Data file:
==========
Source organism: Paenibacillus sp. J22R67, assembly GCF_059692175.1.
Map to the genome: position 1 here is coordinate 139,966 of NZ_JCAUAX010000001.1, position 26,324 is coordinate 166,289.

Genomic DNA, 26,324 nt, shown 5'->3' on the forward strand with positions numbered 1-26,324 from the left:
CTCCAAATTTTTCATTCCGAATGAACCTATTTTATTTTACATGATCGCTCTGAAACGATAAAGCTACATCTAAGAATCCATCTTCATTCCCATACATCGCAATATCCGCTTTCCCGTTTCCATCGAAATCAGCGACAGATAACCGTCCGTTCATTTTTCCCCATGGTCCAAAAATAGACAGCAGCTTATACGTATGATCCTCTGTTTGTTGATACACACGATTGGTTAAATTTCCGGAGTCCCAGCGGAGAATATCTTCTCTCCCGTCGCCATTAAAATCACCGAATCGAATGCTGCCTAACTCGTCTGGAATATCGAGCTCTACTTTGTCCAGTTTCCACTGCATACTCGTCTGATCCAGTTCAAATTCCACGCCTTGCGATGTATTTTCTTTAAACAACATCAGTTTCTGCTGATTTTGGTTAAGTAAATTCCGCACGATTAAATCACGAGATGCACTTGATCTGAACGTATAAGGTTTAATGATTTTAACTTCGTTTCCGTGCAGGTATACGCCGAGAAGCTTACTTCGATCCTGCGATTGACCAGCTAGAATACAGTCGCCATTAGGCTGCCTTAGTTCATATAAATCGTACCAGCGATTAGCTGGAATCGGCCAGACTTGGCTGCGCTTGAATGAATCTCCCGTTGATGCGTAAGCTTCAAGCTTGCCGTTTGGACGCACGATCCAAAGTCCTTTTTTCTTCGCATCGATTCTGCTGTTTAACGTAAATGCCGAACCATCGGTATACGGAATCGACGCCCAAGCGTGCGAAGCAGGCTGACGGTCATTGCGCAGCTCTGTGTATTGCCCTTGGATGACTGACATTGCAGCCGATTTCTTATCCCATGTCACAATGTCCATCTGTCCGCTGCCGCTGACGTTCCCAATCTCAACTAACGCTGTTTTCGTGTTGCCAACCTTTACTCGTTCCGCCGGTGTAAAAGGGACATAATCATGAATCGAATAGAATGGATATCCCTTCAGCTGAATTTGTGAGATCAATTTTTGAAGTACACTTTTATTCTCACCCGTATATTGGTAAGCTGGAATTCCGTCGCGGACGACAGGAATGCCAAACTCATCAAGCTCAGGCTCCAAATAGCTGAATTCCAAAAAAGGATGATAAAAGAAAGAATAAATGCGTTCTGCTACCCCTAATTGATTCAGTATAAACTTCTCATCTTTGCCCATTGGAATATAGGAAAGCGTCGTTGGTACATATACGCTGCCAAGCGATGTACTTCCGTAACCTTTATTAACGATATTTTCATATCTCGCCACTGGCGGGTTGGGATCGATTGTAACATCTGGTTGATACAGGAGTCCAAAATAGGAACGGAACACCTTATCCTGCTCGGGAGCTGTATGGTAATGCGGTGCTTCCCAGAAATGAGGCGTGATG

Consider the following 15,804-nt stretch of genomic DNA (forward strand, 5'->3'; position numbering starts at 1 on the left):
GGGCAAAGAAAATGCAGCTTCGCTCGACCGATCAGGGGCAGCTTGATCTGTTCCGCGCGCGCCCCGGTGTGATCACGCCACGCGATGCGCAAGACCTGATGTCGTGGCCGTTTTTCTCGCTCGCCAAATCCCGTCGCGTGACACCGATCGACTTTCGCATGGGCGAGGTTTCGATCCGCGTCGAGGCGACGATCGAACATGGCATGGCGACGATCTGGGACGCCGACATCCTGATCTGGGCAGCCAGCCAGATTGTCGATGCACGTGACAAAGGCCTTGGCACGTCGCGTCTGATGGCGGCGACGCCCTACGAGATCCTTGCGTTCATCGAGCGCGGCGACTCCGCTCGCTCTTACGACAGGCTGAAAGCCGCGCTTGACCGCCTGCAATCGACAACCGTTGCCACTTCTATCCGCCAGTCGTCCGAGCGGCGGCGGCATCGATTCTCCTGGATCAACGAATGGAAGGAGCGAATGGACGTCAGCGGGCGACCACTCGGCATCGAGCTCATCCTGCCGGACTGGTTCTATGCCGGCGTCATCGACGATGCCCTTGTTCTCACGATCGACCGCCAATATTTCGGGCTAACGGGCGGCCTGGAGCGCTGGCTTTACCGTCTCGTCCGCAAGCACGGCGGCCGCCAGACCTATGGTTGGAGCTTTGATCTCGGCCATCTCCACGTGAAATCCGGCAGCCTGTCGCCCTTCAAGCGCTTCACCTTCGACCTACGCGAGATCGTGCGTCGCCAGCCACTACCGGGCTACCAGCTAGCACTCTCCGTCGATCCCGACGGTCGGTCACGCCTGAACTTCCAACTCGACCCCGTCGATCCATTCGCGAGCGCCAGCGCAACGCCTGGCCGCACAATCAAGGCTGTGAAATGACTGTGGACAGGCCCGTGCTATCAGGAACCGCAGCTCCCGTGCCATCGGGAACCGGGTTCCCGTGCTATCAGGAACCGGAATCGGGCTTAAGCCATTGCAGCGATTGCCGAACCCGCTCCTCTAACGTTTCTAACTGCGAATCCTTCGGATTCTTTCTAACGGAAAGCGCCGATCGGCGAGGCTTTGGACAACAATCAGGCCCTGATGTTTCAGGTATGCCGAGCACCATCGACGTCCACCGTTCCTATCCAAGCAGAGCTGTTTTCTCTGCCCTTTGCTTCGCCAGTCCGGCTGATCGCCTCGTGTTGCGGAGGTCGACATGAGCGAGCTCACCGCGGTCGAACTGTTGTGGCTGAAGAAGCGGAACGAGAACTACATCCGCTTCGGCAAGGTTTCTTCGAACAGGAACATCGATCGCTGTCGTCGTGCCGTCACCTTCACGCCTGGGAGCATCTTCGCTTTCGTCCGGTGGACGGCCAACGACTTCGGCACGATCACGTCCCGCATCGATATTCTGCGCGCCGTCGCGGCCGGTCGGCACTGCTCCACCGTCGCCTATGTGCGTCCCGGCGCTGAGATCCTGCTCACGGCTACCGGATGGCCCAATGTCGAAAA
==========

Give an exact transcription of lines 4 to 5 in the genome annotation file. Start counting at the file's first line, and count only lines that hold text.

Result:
CTCCAAATTTTTCATTCCGAATGAACCTATTTTATTTTACATGATCGCTCTGAAACGATAAAGCTACATCTAAGAATCCATCTTCATTCCCATACATCGCAATATCCGCTTTCCCGTTTCCATCGAAATCAGCGACAGATAACCGTCCGTTCATTTTTCCCCATGGTCCAAAAATAGACAGCAGCTTATACGTATGATCCTCTGTTTGTTGATACACACGATTGGTTAAATTTCCGGAGTCCCAGCGGAGAATATCTTCTCTCCCGTCGCCATTAAAATCACCGAATCGAATGCTGCCTAACTCGTCTGGAATATCGAGCTCTACTTTGTCCAGTTTCCACTGCATACTCGTCTGATCCAGTTCAAATTCCACGCCTTGCGATGTATTTTCTTTAAACAACATCAGTTTCTGCTGATTTTGGTTAAGTAAATTCCGCACGATTAAATCACGAGATGCACTTGATCTGAACGTATAAGGTTTAATGATTTTAACTTCGTTTCCGTGCAGGTATACGCCGAGAAGCTTACTTCGATCCTGCGATTGACCAGCTAGAATACAGTCGCCATTAGGCTGCCTTAGTTCATATAAATCGTACCAGCGATTAGCTGGAATCGGCCAGACTTGGCTGCGCTTGAATGAATCTCCCGTTGATGCGTAAGCTTCAAGCTTGCCGTTTGGACGCACGATCCAAAGTCCTTTTTTCTTCGCATCGATTCTGCTGTTTAACGTAAATGCCGAACCATCGGTATACGGAATCGACGCCCAAGCGTGCGAAGCAGGCTGACGGTCATTGCGCAGCTCTGTGTATTGCCCTTGGATGACTGACATTGCAGCCGATTTCTTATCCCATGTCACAATGTCCATCTGTCCGCTGCCGCTGACGTTCCCAATCTCAACTAACGCTGTTTTCGTGTTGCCAACCTTTACTCGTTCCGCCGGTGTAAAAGGGACATAATCATGAATCGAATAGAATGGATATCCCTTCAGCTGAATTTGTGAGATCAATTTTTGAAGTACACTTTTATTCTCACCCGTATATTGGTAAGCTGGAATTCCGTCGCGGACGACAGGAATGCCAAACTCATCAAGCTCAGGCTCCAAATAGCTGAATTCCAAAAAAGGATGATAAAAGAAAGAATAAATGCGTTCTGCTACCCCTAATTGATTCAGTATAAACTTCTCATCTTTGCCCATTGGAATATAGGAAAGCGTCGTTGGTACATATACGCTGCCAAGCGATGTACTTCCGTAACCTTTATTAACGATATTTTCATATCTCGCCACTGGCGGGTTGGGATCGATTGTAACATCTGGTTGATACAGGAGTCCAAAATAGGAACGGAACACCTTATCCTGCTCGGGAGCTGTATGGTAATGCGGTGCTTCCCAGAAATGAGGCGTGATG

Consider the following 15,804-nt stretch of genomic DNA (forward strand, 5'->3'; position numbering starts at 1 on the left):